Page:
Next time you choose to criticse the local papers and their reporters, please try to bear this in mind.

1:40 pm  
Anonymous Anonymous said...

hear hear.
I knew about this story but was unable to run it because it was a party political tiff stirred up during an election campaign.
Labour tried to give me the story from the other side weeks before, but I knew it wouldn't fly.
The Tories weren't that bothered about the whole issue either.
I wish the job was only about bashing out poorly-worded press releases.
That would leave me more time to go online and shout the odds about what makes a good story.
Mercury reporter.

3:45 pm  
Blogger Inspector Sands said...

This isn't broadcasting, there's nothing stopping a local paper running a story about a row between two candidates if they can stand it up. Only the libel law would be a problem.

I believe the local reporters mean well. But their hands are tied - tied by mean owners in Newsquest and Trinity Mirror, who pay peanuts and force them to base themselves in Orpington and Streatham. How's anyone meant to get contacts from that far out?

Greenwich Council benefits from all this, because it doesn't have a South London Press/ Ham & High/ Islington Gazette/ East London Advertiser/ Kentish Times/ Newham Recorder/ Camden New Journal/ Croydon Advertiser (all but one are paid-for) scrutinising. All it has are underpaid hacks from miles out, disadvantaged from the start by tightwad owners. So the council gets away with anything it likes, while Trinity and Newsquest count the profits.

Convenient, eh?

Anyway, next time I read a news story in the Mercury or News Shopper which starts "A Greenwich school..." and it turns out it's in Eltham, I'll think of that comment about not knocking out press releases again - I know it goes on.

7:59 pm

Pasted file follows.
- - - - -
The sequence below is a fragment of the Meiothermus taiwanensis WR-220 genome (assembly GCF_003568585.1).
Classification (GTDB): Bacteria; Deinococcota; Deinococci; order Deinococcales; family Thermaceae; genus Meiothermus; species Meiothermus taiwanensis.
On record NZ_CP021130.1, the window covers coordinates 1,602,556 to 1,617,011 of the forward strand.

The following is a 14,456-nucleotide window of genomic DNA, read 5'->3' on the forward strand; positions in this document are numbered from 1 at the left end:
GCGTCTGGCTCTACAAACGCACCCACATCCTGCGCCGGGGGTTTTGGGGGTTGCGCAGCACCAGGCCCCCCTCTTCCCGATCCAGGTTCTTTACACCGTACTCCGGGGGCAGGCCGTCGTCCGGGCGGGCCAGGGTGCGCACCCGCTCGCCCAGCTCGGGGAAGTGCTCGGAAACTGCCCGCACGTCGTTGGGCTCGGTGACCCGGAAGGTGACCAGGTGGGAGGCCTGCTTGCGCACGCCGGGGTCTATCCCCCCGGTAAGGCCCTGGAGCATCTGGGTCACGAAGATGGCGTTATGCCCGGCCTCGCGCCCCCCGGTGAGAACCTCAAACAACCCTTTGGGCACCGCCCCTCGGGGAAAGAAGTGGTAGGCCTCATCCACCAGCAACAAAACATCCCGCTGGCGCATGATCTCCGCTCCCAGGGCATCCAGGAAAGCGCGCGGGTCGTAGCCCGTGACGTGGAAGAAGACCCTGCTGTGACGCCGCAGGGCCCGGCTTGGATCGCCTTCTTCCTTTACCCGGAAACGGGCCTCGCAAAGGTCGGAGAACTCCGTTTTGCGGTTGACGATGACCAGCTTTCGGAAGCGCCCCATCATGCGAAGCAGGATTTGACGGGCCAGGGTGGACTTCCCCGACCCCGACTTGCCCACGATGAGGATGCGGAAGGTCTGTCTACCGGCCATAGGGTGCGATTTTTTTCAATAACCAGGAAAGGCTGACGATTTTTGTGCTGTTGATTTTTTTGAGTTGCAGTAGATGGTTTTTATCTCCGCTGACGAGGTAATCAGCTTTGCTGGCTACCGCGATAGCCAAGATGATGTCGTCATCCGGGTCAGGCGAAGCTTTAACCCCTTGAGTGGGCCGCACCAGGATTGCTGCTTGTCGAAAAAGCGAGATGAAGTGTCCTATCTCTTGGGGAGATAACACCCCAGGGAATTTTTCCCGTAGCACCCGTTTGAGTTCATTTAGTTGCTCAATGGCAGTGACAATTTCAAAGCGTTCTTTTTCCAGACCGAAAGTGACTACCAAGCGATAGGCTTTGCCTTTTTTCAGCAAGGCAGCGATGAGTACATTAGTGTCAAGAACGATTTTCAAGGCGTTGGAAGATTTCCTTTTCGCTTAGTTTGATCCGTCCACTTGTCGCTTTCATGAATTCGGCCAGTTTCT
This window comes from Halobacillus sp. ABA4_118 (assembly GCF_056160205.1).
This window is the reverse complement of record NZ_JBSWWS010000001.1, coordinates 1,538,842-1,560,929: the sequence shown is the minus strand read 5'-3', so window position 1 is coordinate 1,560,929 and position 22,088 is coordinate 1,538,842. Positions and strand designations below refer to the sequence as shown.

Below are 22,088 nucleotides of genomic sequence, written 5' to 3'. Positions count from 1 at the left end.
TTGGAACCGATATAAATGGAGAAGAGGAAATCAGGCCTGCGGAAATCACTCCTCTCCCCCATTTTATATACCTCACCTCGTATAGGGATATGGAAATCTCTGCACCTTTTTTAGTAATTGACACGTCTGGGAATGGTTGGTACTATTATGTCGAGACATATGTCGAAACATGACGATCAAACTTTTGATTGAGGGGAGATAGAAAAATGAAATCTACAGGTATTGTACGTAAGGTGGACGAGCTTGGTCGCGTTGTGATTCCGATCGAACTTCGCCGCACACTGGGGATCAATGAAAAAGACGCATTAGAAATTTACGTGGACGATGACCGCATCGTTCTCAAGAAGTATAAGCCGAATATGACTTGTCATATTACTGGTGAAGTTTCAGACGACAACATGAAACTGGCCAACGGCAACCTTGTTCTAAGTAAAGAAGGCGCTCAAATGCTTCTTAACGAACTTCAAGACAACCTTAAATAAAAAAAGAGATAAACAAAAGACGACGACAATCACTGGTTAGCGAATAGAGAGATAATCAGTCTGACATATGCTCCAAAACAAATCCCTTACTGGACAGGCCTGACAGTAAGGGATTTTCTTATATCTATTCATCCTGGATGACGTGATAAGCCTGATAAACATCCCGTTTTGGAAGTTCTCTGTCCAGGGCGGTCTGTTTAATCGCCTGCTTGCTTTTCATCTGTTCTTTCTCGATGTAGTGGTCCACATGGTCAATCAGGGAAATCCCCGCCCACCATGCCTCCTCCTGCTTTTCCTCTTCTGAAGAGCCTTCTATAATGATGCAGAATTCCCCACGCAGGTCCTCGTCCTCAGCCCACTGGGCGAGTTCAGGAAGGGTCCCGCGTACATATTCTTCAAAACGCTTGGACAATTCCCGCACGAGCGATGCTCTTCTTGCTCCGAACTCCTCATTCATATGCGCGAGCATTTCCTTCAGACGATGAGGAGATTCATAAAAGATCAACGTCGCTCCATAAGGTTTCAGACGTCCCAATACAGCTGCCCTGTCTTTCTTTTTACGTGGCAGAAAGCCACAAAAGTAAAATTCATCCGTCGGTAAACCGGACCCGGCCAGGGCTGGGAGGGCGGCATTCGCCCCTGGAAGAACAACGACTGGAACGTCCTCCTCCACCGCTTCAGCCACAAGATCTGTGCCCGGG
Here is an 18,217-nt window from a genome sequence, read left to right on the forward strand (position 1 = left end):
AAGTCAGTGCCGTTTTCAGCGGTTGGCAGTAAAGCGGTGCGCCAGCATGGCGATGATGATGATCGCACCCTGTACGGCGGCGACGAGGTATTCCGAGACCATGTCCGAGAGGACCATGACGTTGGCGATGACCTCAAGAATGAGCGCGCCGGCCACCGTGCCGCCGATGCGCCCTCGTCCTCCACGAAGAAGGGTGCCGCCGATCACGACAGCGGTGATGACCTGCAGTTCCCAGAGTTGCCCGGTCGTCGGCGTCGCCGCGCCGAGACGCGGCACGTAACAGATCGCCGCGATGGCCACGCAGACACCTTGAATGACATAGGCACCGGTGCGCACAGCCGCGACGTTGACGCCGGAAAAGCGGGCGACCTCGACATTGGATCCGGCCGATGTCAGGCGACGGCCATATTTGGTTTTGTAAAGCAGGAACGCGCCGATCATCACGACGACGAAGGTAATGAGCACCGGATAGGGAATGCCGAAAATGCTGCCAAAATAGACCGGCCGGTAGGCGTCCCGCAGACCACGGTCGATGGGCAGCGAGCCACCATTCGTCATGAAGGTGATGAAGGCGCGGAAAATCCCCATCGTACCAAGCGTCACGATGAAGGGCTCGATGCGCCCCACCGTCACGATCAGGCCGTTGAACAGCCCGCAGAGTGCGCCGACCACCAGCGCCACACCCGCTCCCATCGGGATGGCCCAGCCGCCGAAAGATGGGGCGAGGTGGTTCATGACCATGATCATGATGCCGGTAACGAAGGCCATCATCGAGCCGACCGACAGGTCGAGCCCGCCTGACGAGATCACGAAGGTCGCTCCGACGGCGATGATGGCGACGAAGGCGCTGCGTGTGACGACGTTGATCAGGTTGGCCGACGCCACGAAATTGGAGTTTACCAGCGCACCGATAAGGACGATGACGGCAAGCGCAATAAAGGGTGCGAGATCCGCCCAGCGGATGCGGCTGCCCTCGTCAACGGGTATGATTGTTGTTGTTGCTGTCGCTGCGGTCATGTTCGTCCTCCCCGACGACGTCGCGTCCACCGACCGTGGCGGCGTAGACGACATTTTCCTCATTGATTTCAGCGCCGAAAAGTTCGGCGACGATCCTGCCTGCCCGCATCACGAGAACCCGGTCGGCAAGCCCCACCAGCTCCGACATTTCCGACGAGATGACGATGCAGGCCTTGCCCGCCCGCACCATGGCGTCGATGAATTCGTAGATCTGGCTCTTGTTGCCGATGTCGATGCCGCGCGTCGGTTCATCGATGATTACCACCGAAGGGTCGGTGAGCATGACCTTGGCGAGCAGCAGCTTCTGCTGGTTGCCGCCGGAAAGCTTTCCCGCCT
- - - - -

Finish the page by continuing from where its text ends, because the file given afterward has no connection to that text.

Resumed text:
Anonymous Anonymous said...

If you ever read a story from my fingers that begins "A Greenwich school" I'll hang up my notepad.
Mercury reporter

9:55 am  
Anonymous gmt said...

We can only assume the Mercury Reporter above isn't Glenn on page 14 this week then :)

9:31 am  
Anonymous Anonymous said...

The story begins: Blindfolded...not A Greenwich School.
It's all in the details gmt.

2:55 pm  
Blogger said...

Angry Hack and Mecury Reporter, we thought we'd give you a couple of days to calm down before we replied to your comments.

Firstly did you read the article above properly or was it a skim read? We ask because the first sentence says "we wanted to report the stories that the local press was either not willing, or able to run." We accepted from the outset that there are often stories that are difficult to run.

Further more, our concern stemmed not from lack of comment by you during the election campaign, but the lack of comment from you since the issue was raised in a full and very public Council meeting. Hence we said we "assumed that it would have been mentioned by the press recently as the issue was raised in the last Council meeting."

Are we now in a situation where a post-facto report of the Council meeting is beyond the remit of the local press?